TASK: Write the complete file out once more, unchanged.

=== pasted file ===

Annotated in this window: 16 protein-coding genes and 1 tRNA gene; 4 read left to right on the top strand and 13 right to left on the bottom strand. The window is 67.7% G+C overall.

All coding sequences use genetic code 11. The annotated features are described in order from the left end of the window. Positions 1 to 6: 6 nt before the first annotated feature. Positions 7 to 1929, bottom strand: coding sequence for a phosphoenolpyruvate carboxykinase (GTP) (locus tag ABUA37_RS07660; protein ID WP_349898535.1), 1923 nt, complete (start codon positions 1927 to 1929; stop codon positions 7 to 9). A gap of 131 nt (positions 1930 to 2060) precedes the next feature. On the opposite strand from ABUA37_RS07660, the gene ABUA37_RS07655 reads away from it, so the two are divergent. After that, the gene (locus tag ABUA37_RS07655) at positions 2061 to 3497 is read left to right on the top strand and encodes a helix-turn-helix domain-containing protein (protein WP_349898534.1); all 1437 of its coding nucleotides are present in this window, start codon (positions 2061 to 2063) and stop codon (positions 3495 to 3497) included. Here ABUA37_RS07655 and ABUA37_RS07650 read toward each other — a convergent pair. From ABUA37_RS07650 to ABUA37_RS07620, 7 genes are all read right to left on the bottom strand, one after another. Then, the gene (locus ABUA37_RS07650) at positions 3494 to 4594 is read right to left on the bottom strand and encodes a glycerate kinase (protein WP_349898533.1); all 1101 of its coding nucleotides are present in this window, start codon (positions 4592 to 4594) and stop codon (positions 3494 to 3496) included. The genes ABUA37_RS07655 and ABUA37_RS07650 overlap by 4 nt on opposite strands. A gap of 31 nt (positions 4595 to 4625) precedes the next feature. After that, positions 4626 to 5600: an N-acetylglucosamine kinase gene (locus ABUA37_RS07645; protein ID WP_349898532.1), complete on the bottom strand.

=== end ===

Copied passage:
Annotated in this window: 16 protein-coding genes and 1 tRNA gene; 4 read left to right on the top strand and 13 right to left on the bottom strand. The window is 67.7% G+C overall.

All coding sequences use genetic code 11. The annotated features are described in order from the left end of the window. Positions 1 to 6: 6 nt before the first annotated feature. Positions 7 to 1929, bottom strand: coding sequence for a phosphoenolpyruvate carboxykinase (GTP) (locus tag ABUA37_RS07660; protein ID WP_349898535.1), 1923 nt, complete (start codon positions 1927 to 1929; stop codon positions 7 to 9). A gap of 131 nt (positions 1930 to 2060) precedes the next feature. On the opposite strand from ABUA37_RS07660, the gene ABUA37_RS07655 reads away from it, so the two are divergent. After that, the gene (locus tag ABUA37_RS07655) at positions 2061 to 3497 is read left to right on the top strand and encodes a helix-turn-helix domain-containing protein (protein WP_349898534.1); all 1437 of its coding nucleotides are present in this window, start codon (positions 2061 to 2063) and stop codon (positions 3495 to 3497) included. Here ABUA37_RS07655 and ABUA37_RS07650 read toward each other — a convergent pair. From ABUA37_RS07650 to ABUA37_RS07620, 7 genes are all read right to left on the bottom strand, one after another. Then, the gene (locus ABUA37_RS07650) at positions 3494 to 4594 is read right to left on the bottom strand and encodes a glycerate kinase (protein WP_349898533.1); all 1101 of its coding nucleotides are present in this window, start codon (positions 4592 to 4594) and stop codon (positions 3494 to 3496) included. The genes ABUA37_RS07655 and ABUA37_RS07650 overlap by 4 nt on opposite strands. A gap of 31 nt (positions 4595 to 4625) precedes the next feature. After that, positions 4626 to 5600: an N-acetylglucosamine kinase gene (locus ABUA37_RS07645; protein ID WP_349898532.1), complete on the bottom strand.